Risk Assessment and Community Participation Model for Environmental Asthma Management in an Elementary Public School: A Case Study in Puerto Rico
AbstractAsthma is a rapidly growing chronic disease in the general population of the world, mostly in children. Puerto Ricans have the highest prevalence of children with asthma among the Hispanic community in the US and its territories. Asthma and air quality are becoming a significant and potentially costly public health issue in Puerto Rico. The CDC has reported that in Puerto Rico, 320,350 adults have asthma and this number represents 11.5% of the island adult population. The north east municipality of Carolina, Puerto Rico, has the highest asthma prevalence in the 0 to 17 year old range (2001 data). In this study, we address the potential relationship between anthropogenic and naturally occurring environmental factors, and asthma prevalence in an urban elementary public school in Carolina in an effort to empower and engage communities to work on their environmental health issues. We integrated geographic information systems (GIS) data of anthropogenic activities near the school as well as the natural resources and geomorphology of the region. We found that as Carolina is close by to Caribbean National Forest (El Yunque), this together with the temperature and precipitation cycles in the zone creates the ideal environmental conditions for increased humidity and pollen, mold and fungi development through out the year. We also collected health and socio economic data to generate an asthma profile of the students, employees and parents from the school community, and through a survey we identified perceptions on environmental asthma triggers, and indoor air quality in the school and homes of the students and employees. Finally, we implemented a workshop on indoor air quality designed to engage the school community in managing asthma triggers and the school environment. Our results showed that nearly 30 % of its student’s population has asthma, and from this group 58% are males and 42% are female students. Of all asthmatic children, only 43% receive treatment for the disease. The study also showed that most asthmatic children are between 7 and 9 year old, and live in households with an annual income below $10,000. It also showed that 25 % of the student’s parents have the condition, and that 25% of the employees are also affected by this chronic condition. All these numbers are significantly higher than those reported by the CDC for Puerto Rico. The perception component had a response of 83% of school employees, and a 39% response from parents. It showed that people know asthma as a disease but many can’t identify most environmental asthma triggers. Pre and post tests of the workshop protocol showed that before the activity only 21% of participants can identify asthma triggers. At the end of the workshop nearly 80% were able to identify and manage environmental asthma triggers. This work validates the fact that Puerto Rico continues to have a significant number of people with asthma, particularly children asthma, and that schools are an important settings to create community based action plans to manage environmental asthma triggers through outreach and training.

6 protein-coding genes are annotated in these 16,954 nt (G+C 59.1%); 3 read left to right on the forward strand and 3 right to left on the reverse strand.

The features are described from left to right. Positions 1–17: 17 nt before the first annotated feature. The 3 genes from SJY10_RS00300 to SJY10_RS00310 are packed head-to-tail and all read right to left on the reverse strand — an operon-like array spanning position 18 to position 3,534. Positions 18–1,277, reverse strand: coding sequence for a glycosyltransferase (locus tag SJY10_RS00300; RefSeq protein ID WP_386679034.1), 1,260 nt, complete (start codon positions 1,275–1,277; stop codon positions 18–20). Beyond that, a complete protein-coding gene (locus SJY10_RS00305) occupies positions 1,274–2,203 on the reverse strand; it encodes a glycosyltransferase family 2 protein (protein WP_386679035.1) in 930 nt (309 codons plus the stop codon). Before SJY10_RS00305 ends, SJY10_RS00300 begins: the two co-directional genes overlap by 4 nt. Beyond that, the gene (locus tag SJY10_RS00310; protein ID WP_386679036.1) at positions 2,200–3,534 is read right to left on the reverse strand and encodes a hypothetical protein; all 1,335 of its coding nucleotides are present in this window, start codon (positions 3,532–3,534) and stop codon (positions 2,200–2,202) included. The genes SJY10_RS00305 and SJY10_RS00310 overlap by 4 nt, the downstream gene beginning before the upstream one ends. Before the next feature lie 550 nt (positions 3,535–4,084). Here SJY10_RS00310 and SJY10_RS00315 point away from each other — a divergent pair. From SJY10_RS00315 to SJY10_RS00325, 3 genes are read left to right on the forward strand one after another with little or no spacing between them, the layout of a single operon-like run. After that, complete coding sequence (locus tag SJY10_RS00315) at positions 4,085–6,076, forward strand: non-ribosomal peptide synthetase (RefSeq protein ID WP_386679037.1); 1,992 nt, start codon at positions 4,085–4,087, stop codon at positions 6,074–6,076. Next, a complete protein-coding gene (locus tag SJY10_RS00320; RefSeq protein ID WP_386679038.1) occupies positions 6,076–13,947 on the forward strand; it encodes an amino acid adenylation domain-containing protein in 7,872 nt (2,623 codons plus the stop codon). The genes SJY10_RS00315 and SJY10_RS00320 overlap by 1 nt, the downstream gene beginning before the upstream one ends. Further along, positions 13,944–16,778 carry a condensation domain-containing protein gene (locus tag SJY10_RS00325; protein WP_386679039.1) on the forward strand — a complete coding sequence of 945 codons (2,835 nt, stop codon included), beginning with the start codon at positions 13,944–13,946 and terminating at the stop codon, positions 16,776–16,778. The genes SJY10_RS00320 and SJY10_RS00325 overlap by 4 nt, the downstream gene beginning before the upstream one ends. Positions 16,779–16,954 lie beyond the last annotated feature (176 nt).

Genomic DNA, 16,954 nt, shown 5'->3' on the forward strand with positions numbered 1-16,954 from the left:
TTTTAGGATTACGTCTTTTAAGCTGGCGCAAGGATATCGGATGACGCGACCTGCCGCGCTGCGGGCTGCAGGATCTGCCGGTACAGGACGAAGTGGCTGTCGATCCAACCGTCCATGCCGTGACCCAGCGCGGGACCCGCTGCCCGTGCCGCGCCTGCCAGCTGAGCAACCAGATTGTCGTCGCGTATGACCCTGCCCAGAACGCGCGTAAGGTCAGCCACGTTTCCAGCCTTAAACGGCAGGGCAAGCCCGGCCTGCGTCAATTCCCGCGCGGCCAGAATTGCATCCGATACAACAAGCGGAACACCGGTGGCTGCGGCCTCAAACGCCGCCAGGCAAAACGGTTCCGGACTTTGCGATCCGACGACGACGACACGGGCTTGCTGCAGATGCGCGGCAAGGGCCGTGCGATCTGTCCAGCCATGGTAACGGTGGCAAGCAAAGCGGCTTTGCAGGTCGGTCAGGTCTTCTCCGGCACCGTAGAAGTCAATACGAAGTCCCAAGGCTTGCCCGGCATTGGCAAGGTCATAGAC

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Seguinot-Medina, S.; Rivera-Rentas, A. Risk Assessment and Community Participation Model for Environmental Asthma Management in an Elementary Public School: A Case Study in Puerto Rico. Int. J. Environ. Res. Public Health 2006, 3, 76-85.
Seguinot-Medina S, Rivera-Rentas A. Risk Assessment and Community Participation Model for Environmental Asthma Management in an Elementary Public School: A Case Study in Puerto Rico. International Journal of Environmental Research and Public Health. 2006; 3(1):76-85.Chicago/Turabian Style
Seguinot-Medina, Samarys; Rivera-Rentas, Alberto. 2006. "Risk Assessment and Community Participation Model for Environmental Asthma Management in an Elementary Public School: A Case Study in Puerto Rico." Int. J. Environ. Res. Public Health 3, no. 1: 76-85.